Figure 1. This unused swine barn (a) was converted into an active aquaculture facility (b).
Recirculating system technology enables fish farmers to raise a uniform product while greatly reducing the amount of water used by treating and reusing it, and to concentrate fish in a small space, greatly reducing the labor for handling, harvesting and processing. Recirculating systems that use tanks for production are ideal for indoor facilities.
Like an aquarium, a RAS circulates water to the tank with a pump, and then filters the water and recirculates it back to the tank. A minimal amount of water is replaced during the circulation process, and this amount is controlled by the water input setting. Most of the water is recirculated several times before being discharged.
A RAS consists of containers to hold the fish; aerators, or air blowers, to oxygenate the water; devices to remove solids; biological filters (biofilters) to remove debris and fish wastes; pumps to move the water; and plumbing equipment. Each of these components is described in more detail below. Equipment and design features of the swine barn can be converted into RAS components. For example, the flush tank can be used as the biofilter, the rack structures and tender foot material can be used to support the fish tanks, and the waste pit can be used to remove sediment, which can be flushed through the pit into the existing lagoon that was used for the hog operation wastes. The new components to be added include tanks, valves and piping, a pump and a blower or aeration devices.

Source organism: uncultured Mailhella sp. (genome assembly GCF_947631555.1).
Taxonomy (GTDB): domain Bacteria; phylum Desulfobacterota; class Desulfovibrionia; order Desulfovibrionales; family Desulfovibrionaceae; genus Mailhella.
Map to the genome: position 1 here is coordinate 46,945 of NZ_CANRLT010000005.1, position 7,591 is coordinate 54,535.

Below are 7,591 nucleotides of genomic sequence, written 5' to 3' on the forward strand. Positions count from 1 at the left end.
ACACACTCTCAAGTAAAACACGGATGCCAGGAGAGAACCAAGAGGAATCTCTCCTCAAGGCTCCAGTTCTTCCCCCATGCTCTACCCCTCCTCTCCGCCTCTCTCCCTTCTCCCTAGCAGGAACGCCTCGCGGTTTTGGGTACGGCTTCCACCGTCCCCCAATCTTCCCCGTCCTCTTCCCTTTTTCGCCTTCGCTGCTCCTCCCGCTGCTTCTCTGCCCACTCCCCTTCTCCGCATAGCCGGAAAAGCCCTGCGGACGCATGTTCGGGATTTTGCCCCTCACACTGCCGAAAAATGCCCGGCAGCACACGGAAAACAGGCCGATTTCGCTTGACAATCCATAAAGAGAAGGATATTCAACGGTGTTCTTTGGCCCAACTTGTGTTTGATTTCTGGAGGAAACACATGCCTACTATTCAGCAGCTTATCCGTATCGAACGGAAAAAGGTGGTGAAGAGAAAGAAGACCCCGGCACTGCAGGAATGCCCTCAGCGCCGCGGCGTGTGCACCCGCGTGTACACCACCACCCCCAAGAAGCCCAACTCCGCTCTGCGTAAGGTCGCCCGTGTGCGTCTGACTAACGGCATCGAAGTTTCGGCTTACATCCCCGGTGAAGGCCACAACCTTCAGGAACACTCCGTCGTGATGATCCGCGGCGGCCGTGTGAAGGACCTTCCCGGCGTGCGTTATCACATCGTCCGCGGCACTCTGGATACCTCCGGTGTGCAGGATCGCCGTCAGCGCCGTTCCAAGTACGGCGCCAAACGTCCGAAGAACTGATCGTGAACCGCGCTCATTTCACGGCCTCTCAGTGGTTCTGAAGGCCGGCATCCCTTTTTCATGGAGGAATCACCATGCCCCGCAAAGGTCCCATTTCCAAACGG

This guide briefly describes the technical aspects of tank culture, component design, and performance. To increase your chances of success with an aquaculture enterprise, however, refer to the publications listed in the Additional resources section for more in-depth information.
In addition to learning about the components of a RAS, you will need to learn about other facets of fish production:
- Aquaculture and fish culture basics